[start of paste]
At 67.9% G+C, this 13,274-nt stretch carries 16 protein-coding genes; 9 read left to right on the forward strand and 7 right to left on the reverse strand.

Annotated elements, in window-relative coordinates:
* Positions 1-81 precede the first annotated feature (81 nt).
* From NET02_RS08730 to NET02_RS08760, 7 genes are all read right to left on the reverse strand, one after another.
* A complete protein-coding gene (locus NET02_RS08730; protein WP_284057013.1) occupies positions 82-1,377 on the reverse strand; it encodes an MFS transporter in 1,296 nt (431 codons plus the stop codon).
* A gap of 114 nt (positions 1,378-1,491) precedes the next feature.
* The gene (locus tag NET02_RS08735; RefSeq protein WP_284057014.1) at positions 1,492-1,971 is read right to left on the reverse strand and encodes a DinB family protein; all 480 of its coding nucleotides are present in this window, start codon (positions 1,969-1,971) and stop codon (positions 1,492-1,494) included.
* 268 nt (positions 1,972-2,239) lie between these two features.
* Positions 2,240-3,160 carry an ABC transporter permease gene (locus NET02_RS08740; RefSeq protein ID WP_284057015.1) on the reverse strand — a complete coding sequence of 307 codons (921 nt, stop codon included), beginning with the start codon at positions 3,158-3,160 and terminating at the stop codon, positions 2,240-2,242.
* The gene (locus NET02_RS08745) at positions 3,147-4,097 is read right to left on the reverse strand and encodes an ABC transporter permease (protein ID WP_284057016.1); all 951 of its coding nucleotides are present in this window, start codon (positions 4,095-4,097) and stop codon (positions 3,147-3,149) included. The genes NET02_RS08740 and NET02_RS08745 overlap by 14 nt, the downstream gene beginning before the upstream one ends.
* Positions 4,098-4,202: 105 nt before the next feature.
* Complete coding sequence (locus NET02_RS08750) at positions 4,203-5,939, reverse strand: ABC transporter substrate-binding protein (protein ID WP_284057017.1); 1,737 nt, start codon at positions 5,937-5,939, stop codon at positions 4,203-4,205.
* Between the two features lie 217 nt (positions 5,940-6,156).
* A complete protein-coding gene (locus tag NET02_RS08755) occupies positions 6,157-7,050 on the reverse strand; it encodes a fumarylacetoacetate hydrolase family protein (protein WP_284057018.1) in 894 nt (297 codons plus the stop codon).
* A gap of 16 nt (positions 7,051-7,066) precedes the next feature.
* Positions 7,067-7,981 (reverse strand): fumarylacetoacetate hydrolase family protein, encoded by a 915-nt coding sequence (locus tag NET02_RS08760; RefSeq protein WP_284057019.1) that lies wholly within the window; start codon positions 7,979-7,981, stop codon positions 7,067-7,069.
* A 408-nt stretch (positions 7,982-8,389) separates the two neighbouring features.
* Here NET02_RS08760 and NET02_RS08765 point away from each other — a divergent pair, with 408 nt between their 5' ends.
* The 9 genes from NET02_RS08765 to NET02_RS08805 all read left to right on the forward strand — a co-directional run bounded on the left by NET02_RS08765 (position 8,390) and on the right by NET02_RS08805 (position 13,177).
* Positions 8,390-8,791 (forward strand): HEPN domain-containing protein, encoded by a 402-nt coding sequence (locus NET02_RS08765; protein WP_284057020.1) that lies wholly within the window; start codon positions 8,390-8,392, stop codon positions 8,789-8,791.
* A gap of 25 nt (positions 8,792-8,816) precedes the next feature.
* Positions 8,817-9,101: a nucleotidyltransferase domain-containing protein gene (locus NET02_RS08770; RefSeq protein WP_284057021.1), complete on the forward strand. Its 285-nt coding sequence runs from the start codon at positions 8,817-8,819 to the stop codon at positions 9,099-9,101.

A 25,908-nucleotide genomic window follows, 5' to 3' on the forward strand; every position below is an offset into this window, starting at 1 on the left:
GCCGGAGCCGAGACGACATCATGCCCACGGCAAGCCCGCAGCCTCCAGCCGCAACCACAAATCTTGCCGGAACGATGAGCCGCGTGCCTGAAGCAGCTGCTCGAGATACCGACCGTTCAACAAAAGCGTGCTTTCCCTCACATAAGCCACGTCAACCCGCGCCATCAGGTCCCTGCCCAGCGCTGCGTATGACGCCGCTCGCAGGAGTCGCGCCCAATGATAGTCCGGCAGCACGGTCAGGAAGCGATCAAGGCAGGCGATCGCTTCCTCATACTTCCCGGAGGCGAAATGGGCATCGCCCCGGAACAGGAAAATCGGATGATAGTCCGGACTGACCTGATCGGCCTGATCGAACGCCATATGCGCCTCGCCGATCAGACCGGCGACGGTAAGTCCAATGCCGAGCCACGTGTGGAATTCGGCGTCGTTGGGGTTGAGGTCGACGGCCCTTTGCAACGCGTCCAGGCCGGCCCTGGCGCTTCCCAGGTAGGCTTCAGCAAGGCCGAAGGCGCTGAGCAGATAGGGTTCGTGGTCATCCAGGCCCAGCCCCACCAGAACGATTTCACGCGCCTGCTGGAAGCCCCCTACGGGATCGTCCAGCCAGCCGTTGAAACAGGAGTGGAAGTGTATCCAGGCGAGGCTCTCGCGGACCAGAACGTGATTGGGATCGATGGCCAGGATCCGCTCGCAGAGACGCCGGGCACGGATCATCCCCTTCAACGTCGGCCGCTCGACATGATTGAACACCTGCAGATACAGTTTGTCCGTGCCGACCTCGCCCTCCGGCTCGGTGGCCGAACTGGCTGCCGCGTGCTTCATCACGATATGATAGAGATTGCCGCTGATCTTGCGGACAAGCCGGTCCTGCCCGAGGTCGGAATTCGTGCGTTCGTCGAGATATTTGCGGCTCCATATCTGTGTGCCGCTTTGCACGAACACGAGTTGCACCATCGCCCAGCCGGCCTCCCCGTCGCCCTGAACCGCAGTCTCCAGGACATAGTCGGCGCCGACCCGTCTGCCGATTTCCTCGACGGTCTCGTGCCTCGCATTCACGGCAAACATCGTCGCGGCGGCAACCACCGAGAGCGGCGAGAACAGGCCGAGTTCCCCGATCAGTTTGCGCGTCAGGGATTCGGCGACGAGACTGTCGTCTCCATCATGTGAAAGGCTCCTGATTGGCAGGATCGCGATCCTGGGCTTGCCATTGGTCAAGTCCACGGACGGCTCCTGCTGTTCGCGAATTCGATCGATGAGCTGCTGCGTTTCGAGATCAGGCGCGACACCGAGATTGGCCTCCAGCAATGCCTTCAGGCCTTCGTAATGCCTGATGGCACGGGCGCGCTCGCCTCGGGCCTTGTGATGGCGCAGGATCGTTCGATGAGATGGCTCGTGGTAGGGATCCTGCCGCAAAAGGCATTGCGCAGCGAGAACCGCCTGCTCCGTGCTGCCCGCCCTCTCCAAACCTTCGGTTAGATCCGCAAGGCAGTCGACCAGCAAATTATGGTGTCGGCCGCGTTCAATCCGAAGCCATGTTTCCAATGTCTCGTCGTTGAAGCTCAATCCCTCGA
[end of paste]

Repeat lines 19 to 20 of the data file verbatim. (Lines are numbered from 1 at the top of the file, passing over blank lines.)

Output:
* The 9 genes from NET02_RS08765 to NET02_RS08805 all read left to right on the forward strand — a co-directional run bounded on the left by NET02_RS08765 (position 8,390) and on the right by NET02_RS08805 (position 13,177).
* Positions 8,390-8,791 (forward strand): HEPN domain-containing protein, encoded by a 402-nt coding sequence (locus NET02_RS08765; protein WP_284057020.1) that lies wholly within the window; start codon positions 8,390-8,392, stop codon positions 8,789-8,791.